Python 2 was released in October 2000 and was a big hit in the programmers’ market. It brought new features to Python including, the cycle-detecting garbage collector. It played a very essential role in building the python community.
Python 3 was released in December 2008, and the Python community quickly began to shift towards it. Today, in 2019, there are hardly any Python 2 users remaining. Let’s analyze a few of the basic differences between the languages.
Perhaps the most important difference is library support. New contributors are making libraries for Python 3 that aren’t backward compatible. Most of the Python 2 libraries are also not supported by Python 3. Although libraries can be ported from one version to another, it is a hectic process and has limited use.
By default, Python 2 encodes text strings with ASCII encoding whereas Python 3 encodes text strings with Unicode. Python 2 supports Unicode encoding as well, although conversion is required.
Perhaps the most popular change is the replacement of the
print() function. This means that anything to be printed must be wrapped around by parentheses.
# Python 2 print "Hello World" # Python 3 print ("Hello World")
/ operator in Python 3 represents standard or float division ( when dividing two numbers gives the exact result) and includes anything that is in the form of a decimal. However, in Python 2 the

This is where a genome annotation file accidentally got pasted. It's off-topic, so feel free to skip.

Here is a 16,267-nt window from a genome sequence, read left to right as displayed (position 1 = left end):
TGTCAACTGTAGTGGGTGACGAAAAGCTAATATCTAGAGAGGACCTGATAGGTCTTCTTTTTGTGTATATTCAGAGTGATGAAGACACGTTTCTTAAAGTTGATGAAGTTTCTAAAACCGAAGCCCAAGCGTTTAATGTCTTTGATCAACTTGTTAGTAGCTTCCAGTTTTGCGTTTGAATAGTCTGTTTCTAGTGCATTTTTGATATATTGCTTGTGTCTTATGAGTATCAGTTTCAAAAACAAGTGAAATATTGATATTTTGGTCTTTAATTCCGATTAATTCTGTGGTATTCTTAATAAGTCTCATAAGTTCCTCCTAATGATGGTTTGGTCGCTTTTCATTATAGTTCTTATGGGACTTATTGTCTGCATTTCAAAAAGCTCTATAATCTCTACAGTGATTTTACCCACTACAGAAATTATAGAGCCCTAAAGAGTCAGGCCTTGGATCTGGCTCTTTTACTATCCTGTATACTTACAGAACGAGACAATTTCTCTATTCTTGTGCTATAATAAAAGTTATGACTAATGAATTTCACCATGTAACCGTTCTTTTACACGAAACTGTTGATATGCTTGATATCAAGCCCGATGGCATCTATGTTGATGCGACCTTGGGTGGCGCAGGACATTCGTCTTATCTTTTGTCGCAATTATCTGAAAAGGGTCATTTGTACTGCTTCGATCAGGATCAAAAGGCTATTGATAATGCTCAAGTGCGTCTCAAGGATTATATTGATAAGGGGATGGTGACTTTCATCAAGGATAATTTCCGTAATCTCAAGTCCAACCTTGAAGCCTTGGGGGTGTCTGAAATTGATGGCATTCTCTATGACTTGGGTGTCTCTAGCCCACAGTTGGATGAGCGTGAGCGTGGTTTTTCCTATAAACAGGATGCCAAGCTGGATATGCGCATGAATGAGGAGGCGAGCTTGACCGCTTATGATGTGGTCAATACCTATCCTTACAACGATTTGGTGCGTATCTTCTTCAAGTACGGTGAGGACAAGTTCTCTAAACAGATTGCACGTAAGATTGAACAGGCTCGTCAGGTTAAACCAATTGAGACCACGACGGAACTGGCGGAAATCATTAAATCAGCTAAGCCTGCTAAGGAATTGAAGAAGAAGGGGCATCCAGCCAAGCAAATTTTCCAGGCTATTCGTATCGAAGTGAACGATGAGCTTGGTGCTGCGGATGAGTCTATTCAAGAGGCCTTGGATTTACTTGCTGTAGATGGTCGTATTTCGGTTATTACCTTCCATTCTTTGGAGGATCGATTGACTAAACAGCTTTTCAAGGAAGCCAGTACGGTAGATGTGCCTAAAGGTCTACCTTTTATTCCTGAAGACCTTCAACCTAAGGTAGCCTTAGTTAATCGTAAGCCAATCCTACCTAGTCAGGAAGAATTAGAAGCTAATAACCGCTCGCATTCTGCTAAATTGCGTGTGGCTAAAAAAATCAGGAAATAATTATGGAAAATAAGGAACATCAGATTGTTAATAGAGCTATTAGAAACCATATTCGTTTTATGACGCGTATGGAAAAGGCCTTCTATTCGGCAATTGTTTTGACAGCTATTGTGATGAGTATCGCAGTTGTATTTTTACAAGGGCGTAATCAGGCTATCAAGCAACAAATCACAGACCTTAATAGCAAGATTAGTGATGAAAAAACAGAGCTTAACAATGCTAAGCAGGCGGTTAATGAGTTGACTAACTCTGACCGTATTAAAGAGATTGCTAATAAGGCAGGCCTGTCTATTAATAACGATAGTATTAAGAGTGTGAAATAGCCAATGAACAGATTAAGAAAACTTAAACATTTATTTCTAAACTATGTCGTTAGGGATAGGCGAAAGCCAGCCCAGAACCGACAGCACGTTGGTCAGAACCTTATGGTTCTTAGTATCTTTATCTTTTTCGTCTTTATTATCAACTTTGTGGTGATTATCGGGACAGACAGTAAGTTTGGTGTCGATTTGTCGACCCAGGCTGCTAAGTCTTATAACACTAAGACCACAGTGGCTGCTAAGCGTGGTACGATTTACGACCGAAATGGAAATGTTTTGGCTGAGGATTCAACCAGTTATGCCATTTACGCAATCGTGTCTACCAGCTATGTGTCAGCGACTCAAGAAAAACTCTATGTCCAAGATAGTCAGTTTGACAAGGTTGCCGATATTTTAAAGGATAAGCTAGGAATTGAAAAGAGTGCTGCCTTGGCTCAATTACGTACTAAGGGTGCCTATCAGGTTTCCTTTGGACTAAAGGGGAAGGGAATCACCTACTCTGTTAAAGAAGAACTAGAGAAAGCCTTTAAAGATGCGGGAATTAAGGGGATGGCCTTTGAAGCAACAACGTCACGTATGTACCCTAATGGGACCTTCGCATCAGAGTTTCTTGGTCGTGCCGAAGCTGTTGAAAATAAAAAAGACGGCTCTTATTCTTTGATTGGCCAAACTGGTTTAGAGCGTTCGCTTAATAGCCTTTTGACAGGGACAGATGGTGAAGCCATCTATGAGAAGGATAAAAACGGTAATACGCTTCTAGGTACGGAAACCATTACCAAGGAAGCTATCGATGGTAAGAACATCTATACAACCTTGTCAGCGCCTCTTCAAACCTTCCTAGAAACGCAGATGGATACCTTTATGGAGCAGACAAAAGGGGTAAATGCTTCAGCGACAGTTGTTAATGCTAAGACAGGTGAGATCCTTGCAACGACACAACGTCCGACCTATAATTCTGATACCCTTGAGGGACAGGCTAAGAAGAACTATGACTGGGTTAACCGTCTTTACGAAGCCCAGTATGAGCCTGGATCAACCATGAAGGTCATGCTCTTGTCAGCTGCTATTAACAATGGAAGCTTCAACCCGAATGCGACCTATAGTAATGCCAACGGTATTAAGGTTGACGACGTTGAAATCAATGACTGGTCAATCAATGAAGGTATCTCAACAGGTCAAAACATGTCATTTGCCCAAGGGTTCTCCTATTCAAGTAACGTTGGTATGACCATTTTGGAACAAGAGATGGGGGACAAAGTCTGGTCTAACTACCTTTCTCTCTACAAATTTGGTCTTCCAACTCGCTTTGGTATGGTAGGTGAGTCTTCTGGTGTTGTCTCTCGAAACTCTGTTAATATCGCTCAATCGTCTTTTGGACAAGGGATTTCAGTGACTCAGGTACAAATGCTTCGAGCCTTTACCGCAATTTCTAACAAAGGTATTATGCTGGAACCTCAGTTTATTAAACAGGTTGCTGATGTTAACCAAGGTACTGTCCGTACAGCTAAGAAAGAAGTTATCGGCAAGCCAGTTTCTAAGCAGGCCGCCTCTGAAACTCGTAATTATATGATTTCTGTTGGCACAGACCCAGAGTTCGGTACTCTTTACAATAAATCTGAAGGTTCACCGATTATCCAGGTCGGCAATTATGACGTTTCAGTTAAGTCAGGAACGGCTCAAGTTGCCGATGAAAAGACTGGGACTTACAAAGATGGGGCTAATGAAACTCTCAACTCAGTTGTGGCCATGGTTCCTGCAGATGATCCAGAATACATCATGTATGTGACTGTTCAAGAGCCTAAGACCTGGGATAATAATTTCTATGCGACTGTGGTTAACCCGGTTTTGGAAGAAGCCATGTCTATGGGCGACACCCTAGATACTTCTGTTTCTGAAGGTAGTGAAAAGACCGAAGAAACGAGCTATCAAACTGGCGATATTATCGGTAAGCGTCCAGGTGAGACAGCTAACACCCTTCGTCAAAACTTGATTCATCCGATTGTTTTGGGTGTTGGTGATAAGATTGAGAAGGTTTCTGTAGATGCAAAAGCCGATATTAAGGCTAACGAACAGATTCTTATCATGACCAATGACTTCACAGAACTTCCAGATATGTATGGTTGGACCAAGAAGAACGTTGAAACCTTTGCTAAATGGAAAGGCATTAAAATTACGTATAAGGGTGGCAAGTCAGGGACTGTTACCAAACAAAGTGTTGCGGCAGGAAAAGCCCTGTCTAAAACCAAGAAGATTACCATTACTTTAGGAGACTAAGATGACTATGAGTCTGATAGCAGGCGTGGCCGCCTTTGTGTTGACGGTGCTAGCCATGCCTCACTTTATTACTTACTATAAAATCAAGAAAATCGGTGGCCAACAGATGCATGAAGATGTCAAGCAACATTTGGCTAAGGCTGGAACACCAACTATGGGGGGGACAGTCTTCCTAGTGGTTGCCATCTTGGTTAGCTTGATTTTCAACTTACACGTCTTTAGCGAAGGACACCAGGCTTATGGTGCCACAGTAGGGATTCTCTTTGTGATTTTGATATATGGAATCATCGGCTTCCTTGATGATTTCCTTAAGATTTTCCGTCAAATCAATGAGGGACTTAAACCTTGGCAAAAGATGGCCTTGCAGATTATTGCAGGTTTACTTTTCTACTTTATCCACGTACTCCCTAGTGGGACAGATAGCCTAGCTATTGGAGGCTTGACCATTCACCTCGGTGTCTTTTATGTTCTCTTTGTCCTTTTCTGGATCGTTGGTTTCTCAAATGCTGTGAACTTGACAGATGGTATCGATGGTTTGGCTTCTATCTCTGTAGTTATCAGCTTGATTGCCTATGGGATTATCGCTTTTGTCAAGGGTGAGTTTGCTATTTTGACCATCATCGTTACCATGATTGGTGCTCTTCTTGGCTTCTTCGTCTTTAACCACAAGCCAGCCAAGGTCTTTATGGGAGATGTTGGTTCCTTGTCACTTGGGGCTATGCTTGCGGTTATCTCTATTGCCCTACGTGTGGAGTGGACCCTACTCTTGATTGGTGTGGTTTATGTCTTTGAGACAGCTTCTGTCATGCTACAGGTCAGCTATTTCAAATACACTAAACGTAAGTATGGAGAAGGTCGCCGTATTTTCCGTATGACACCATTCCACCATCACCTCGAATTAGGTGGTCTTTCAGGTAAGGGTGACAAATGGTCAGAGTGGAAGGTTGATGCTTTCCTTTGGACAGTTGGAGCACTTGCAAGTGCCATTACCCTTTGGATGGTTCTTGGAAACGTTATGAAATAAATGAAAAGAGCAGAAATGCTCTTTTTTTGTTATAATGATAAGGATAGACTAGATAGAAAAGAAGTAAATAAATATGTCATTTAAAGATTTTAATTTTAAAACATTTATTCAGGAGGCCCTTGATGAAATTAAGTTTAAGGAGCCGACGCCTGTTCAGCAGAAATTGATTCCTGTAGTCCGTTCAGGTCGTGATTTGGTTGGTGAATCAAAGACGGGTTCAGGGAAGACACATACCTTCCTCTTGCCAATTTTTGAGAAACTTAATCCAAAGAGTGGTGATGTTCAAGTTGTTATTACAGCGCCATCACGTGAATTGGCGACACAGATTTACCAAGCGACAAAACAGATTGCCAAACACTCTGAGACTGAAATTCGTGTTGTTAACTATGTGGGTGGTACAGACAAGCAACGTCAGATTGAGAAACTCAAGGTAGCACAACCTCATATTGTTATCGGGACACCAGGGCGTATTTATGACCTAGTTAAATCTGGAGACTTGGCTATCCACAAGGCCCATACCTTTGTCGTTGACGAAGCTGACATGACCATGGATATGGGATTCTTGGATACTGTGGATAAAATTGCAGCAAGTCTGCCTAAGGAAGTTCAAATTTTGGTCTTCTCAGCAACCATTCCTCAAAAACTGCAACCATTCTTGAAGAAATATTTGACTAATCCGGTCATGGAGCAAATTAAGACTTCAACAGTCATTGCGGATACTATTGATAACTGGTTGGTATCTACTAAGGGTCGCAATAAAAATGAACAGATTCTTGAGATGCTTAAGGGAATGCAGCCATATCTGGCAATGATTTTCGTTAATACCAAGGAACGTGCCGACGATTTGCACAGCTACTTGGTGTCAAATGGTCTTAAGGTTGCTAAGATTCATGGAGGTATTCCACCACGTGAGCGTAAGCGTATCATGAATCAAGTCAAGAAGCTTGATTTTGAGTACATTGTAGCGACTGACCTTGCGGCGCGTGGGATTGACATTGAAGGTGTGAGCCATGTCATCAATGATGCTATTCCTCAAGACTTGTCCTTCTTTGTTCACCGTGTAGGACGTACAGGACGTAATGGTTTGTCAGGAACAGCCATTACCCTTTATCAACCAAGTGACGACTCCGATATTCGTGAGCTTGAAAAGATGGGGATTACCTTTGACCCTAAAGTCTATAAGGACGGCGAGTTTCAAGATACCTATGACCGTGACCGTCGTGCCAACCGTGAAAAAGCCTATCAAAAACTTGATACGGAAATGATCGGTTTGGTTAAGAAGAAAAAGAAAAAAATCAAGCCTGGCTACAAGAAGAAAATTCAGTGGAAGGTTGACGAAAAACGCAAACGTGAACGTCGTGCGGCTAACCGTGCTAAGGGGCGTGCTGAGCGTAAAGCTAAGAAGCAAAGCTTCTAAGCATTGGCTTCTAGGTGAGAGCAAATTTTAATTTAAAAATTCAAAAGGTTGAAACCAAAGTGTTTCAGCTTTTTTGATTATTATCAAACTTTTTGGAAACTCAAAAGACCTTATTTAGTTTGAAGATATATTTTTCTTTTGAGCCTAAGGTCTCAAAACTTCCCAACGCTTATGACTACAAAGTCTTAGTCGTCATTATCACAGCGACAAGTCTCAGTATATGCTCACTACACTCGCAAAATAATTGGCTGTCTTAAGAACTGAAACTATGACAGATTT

/ character represents integer division ( i.e., if you divide two numbers and the result is rounded off to the closest smaller integer). In Python 3, this task is achieved by
// or the Floor division operator.
In order to achieve the float division in Python 2, a .0 needs to be written with at least one of the numbers involved in the division.
# Python 2 print 8 / 5 print 8 / 5.0
Python 2 had two ways of creating iterable objects,
xrange() is faster for iterating only once. However, for multiple iterations,
range() would be the better choice.
In Python 3, however, the
range() function is implemented like Python 2’s
xrange(). Hence there is no such thing as
xrange() in Python 3.
# Python 2 has range() and xrange() for i in range(5): print i for i in xrange(5): print i
There’s a very minor change in error handing syntax. Note the introduction of the
try: rrrrrr # introducing an error except NameError, err: print(err)
Many of the new keywords and syntax introduced in Python 3 can be imported to Python 2 via the built-in __ future__ module. This may be important if one wishes to include Python 3 compatibility to programs.
The answer to this question is very straightforward. Support for Python 2 ends in 2020; therefore, people new to Python should definitely learn Python 3. In fact, people already developing in Python 2 should start slowly transitioning to Python 3. Python 3’s community is growing rapidly while Python 2’s community is shrinking.
Perhaps the only reason to learn Python 2 would be if the company you’re currently working for, works in Python 2.
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